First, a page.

My first experience was with our 17 1/2 year old cat. She had a tumor that had caused an infection and didn't have the strength to go through an operation that may not have worked. The whole staff was just wonderful with CeBe and our family. This was very different from the year before when we had to have our 19 year old cat put down at another clinic. That clinic was very cold and impersonal. I'll take the warm fuzziness any day - it helps get you through the rough times.
I have taken my dog and now one of my cats to this animal hospital and find all the vets to be very compassionate and caring. They listen to the pet owners concern and take all the time necessary. And they really work hard to keep the costs down and that is much appreciated.
I LOVE this vet. I have two five-year-old toy poodles. We've been heading to Blue Cross Animal Hospital since their birth. The staff is great, the vets are knowledgeable, they listen and care about our animals. We had a toy poodle previously for fourteen years. We took her to Minneahaha Animal Hospital on Chicago Ave. It was fine, but Minnehaha was much more expensive and I find at Blue Cross I don't have to wait as long, they are more relaxed and it's a heck of a lot cheaper!
My parents have been going to Blue Cross Animal Hospital since I was a pup and now my adult children go there as well with their pets. The staffs over the years have always been very qualified and compassionate! One of our pets had a rare disease and the staff went above and beyond to connect nationally for the best treatment. When our dog was at the end of life the staff's understanding and compassion for our loss was such a comfort during such a difficult time. Over the years I have lived in different suburbs of the Twin Cities and never hesitate to drive to Blue Cross Animal Hospital for my pets care.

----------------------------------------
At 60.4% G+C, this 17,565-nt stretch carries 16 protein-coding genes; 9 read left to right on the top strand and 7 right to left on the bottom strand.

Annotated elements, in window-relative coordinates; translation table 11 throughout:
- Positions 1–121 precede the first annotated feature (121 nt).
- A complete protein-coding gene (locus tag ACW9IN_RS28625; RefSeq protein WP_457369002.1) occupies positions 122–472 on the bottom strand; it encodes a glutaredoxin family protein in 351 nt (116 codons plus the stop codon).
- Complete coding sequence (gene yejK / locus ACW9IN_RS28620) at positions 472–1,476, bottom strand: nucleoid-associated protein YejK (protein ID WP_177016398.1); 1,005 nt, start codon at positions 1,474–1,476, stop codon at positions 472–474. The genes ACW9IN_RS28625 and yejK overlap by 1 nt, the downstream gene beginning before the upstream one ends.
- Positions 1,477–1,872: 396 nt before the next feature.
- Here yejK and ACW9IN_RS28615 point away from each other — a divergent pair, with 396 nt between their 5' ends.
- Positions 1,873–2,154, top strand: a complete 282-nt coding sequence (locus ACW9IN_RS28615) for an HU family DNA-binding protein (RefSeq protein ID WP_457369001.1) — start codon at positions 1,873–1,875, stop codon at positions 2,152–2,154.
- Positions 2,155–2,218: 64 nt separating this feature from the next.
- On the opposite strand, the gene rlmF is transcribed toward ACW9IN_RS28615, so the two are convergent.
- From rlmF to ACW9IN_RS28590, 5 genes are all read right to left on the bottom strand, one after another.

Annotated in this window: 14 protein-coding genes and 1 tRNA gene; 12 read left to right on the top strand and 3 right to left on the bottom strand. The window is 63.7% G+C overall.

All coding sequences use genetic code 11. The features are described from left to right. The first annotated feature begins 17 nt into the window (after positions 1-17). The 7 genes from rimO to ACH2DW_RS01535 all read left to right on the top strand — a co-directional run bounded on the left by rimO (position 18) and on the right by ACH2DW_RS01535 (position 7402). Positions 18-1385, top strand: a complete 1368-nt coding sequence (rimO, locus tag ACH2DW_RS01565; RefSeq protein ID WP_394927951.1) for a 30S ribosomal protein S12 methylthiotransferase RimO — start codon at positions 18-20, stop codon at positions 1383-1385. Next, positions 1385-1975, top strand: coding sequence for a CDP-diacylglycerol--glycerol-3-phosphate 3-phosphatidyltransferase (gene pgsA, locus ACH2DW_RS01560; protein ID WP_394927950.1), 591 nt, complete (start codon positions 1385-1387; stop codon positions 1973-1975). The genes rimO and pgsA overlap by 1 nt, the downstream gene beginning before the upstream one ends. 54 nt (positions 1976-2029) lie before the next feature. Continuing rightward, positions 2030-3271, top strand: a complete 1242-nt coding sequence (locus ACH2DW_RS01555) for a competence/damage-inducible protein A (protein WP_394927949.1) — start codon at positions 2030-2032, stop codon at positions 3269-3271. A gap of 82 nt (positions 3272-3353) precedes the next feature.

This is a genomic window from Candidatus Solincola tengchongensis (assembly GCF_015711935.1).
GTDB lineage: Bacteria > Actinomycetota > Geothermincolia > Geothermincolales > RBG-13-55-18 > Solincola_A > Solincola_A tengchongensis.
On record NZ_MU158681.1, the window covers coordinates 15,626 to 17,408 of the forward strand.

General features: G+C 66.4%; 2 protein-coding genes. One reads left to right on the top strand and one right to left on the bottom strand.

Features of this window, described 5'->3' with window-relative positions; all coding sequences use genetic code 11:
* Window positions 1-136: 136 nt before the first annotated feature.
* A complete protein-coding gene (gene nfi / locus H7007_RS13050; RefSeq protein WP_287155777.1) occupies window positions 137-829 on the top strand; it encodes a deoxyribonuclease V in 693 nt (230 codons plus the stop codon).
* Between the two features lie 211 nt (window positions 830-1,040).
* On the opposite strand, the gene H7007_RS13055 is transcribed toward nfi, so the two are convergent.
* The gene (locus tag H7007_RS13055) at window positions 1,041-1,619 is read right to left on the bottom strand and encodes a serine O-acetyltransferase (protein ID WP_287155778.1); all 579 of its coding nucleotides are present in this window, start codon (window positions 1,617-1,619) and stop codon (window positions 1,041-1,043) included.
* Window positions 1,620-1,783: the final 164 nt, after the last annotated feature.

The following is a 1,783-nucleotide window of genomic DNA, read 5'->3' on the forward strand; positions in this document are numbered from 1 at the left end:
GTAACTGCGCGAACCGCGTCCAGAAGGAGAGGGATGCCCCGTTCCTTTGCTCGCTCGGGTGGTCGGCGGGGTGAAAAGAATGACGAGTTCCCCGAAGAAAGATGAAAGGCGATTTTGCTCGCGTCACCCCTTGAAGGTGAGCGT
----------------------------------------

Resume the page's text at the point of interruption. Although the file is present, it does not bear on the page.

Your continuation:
Our family has been well served by every single person at RRAH, from phone contact, vet tech, and all the vets. Our kids gave the hamster a bath--got eye infection--the vet didn't miss a beat in my quest to use the teachable moment. Soon after that we got our first dog, and the kids learned so much, again with the kindness of vet tech's, secretaries and of course Drs. Morrow, Brewer, and Hanson. She developed cancer, they referred us to the U of MN, and let us decide best course of action. After several years, and one summer where we were at RRAH nearly weekly, the ultimate was when we had to put her down and it was handled sensitively as possible. Now with 2 collies we are always in good hands. Some people say this place is more costly, I say, it is an excellent value for my hard-earned dollars since I am always given good information, options, and cost estimates before making choices. I definitely do recommend RRAH.